Choosing to transfer to a new college is a big decision, but it’s sometimes necessary in order to take the next step toward the career you really want. Coming in as a transfer student requires some additional admission steps and special considerations, so let's break it down into some of the most important points to remember:
(Already know you want to transfer and want to get a head start on making sure you get as many credits as possible at your new school? Download our free Transferring Credits Checklist.)
What to Consider About Transferring Schools
Really Think About What You Want in a New School
Are you unhappy with the degree options at your current school or having trouble fitting in to campus life? When you take a minute to consider what’s prompting you to look elsewhere, you’ll be better equipped to choose the right transfer school.
Don’t Skip Campus Visits
If you’ve been at your current school for a while, you might be out of college-hunting mode, but it’s good to get back into it. A campus visit is one of the best ways to get a feel for a college, so it’s an important step even if you’re transferring. After all, you don’t want to enroll sight unseen only to find out that the things that turned you off about your previous school are still in play at the new one.
Consider Whether You’ll Have to Be in School Longer
When thinking about how to transfer colleges, take some time to explore whether or not switching to a new program will mean more time in school. To be honest, that might happen, but if you’re aiming to make a change, it’s probably worth the effort.
Not All Roads Lead to Rome
If your chosen area of study just isn’t right for you or won’t lead to the kind of career you want, it’s most likely time to make the switch. Just because you started down one path doesn’t mean you have to continue on that same road. It’s better to make a change now than to finish and realize you’re no closer to getting the job of your dreams. (Not sure what you want to do but are short on time? We have a list of potential healthcare jobs you’ll be interested in.)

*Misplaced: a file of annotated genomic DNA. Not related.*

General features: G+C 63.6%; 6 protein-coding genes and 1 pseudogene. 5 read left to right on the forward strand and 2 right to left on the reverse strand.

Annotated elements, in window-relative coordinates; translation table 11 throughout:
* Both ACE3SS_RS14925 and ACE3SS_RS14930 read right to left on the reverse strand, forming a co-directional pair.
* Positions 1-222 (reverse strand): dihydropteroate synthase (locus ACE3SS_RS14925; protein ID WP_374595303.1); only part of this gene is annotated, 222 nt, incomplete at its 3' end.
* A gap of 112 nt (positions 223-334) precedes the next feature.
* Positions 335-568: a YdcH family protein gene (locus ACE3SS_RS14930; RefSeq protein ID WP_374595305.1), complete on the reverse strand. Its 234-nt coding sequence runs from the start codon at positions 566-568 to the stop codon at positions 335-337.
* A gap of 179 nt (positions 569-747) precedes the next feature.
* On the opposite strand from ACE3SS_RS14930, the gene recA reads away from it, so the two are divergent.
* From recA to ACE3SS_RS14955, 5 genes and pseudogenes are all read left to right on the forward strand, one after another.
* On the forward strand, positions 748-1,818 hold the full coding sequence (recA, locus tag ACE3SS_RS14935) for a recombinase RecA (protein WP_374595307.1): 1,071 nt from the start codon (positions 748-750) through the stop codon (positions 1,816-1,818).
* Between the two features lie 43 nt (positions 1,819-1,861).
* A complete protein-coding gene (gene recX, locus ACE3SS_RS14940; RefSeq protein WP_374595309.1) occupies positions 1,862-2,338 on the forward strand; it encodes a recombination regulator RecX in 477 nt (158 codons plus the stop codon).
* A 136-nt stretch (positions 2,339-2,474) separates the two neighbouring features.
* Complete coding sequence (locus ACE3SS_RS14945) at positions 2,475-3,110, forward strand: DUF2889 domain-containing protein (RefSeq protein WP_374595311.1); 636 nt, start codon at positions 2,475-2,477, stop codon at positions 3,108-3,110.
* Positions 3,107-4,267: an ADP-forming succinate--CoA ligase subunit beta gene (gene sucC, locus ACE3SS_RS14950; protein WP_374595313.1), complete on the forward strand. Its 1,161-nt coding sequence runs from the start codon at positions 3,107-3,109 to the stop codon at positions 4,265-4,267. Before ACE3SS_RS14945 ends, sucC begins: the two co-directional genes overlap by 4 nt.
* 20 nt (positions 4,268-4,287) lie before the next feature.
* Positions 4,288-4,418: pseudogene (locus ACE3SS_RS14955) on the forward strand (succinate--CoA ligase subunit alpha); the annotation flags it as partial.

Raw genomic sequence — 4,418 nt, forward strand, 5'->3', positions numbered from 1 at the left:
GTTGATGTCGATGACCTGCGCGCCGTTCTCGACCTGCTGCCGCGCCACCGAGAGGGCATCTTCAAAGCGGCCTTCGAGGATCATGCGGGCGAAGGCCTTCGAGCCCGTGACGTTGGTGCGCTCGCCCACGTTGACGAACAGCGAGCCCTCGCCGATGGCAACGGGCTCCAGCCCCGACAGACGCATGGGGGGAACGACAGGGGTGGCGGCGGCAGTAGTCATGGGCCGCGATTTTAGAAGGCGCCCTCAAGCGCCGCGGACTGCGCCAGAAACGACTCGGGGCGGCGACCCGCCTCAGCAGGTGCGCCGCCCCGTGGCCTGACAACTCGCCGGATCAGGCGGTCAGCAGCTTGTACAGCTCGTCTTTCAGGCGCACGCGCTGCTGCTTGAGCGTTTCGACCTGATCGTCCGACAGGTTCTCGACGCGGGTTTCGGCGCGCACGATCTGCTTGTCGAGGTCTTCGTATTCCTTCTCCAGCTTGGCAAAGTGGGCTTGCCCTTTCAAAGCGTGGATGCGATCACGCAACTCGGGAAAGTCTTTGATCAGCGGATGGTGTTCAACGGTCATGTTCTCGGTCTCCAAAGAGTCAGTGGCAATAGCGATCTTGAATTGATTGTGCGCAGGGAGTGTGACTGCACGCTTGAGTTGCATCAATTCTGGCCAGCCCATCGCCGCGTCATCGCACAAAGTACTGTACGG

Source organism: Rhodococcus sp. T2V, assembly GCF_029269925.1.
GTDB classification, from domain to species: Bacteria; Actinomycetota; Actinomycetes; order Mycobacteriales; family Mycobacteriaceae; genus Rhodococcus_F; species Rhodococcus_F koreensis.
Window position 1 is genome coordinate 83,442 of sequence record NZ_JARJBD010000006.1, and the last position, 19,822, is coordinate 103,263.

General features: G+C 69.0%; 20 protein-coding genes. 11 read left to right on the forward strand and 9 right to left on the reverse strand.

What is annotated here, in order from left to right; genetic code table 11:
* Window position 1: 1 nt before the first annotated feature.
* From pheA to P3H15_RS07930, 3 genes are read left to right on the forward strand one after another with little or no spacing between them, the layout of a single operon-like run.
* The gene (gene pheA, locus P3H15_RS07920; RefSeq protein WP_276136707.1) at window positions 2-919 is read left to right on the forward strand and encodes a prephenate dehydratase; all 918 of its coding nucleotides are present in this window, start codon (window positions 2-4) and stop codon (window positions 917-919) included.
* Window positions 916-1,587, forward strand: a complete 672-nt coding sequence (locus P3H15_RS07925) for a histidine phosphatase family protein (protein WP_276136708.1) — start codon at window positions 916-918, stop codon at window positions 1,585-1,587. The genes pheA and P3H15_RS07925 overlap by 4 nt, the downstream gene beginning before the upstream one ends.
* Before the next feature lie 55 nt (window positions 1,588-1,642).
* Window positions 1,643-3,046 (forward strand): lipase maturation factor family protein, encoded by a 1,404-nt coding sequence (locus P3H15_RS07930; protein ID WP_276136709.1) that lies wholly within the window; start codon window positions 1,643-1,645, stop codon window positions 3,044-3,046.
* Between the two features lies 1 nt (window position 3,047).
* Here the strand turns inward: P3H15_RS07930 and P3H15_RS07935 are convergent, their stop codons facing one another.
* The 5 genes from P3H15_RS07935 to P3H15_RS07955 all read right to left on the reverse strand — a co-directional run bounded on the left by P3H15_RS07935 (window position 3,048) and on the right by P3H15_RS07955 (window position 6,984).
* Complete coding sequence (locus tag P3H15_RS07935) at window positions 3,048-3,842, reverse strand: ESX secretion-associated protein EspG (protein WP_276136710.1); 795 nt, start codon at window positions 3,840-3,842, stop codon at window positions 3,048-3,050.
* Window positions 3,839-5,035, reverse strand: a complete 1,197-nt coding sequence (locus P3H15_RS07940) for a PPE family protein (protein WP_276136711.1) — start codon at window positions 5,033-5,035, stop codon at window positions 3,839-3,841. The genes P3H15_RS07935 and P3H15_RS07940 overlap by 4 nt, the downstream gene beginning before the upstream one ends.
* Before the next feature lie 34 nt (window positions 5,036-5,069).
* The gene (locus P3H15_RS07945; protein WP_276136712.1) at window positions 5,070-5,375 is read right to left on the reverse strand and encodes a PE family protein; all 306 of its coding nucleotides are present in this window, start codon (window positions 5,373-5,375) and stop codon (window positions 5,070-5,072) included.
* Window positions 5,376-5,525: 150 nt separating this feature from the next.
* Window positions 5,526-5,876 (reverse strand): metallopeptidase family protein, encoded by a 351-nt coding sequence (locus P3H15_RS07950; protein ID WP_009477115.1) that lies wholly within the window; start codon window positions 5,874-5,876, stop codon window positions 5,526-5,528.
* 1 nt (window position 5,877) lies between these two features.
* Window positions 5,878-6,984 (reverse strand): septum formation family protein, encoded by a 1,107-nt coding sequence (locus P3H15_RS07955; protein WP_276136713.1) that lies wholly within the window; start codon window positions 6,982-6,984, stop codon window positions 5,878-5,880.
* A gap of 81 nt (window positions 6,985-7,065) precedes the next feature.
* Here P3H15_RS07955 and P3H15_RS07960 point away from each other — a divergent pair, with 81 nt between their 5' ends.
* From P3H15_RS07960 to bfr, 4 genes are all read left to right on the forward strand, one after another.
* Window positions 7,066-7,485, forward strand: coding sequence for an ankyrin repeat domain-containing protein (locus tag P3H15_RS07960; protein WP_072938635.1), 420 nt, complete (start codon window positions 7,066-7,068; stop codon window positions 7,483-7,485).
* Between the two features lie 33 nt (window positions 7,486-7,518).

If you’re bringing in applicable transfer credits, changing schools won’t put you as far behind. These credits might not shorten your program length, but they will make room for things like family commitments or even a job that lets you gain experience before you graduate.
The Transfer Process
For a full breakdown of the steps needed to transfer credits, see “Switching Schools? Make Your Transfer Credits Work For You.” Here are highlights of common questions we hear from transfer students at Nebraska Methodist College:
- What are the first steps for a transfer? It's very important that you get transfer credit information before committing to a college. At Nebraska Methodist College, we want to make sure we're the right fit for you and that you're on track for success.
Students can have an official transfer credit evaluation done by our Registrar's office. Our admissions staff is well-informed about what classes transfer into our programs and they'll talk to you about how your transfer credits affect the program you’ll be enrolling in.
- Will my grades transfer over and affect my new GPA? For undergraduates, we’ll transfer a class if you've earned a C- or better. Graduate classes require a B or better. It’s important to note, however, that your past grades won't be used to determine your grade point average at Nebraska Methodist College.
- How do I apply? The process for applying as a transfer student is a little different because you’ll need to make sure you get appropriate credit for classes you’ve already taken. See our transfer admissions page for a full list of the steps to take.
For more on admissions policies, contact our admissions staff by phone or email. We're always excited to work with students to make sure that every transfer process goes as smoothly as possible.
Fitting in After a Transfer
Once you’ve decided on a college and have your transfer in motion, take some time to think about how you’ll adjust to the new place. Look into student groups you might be interested in. When classes start, make an effort to get to know current students and seek out other transfer students. The same goes for your professors. When you’re open to new experiences, you’ll set yourself up for success at your new college.
Ready to start the transfer process? Our transfer credit checklist can help you get organized and make the transition easier. Click the link to learn more.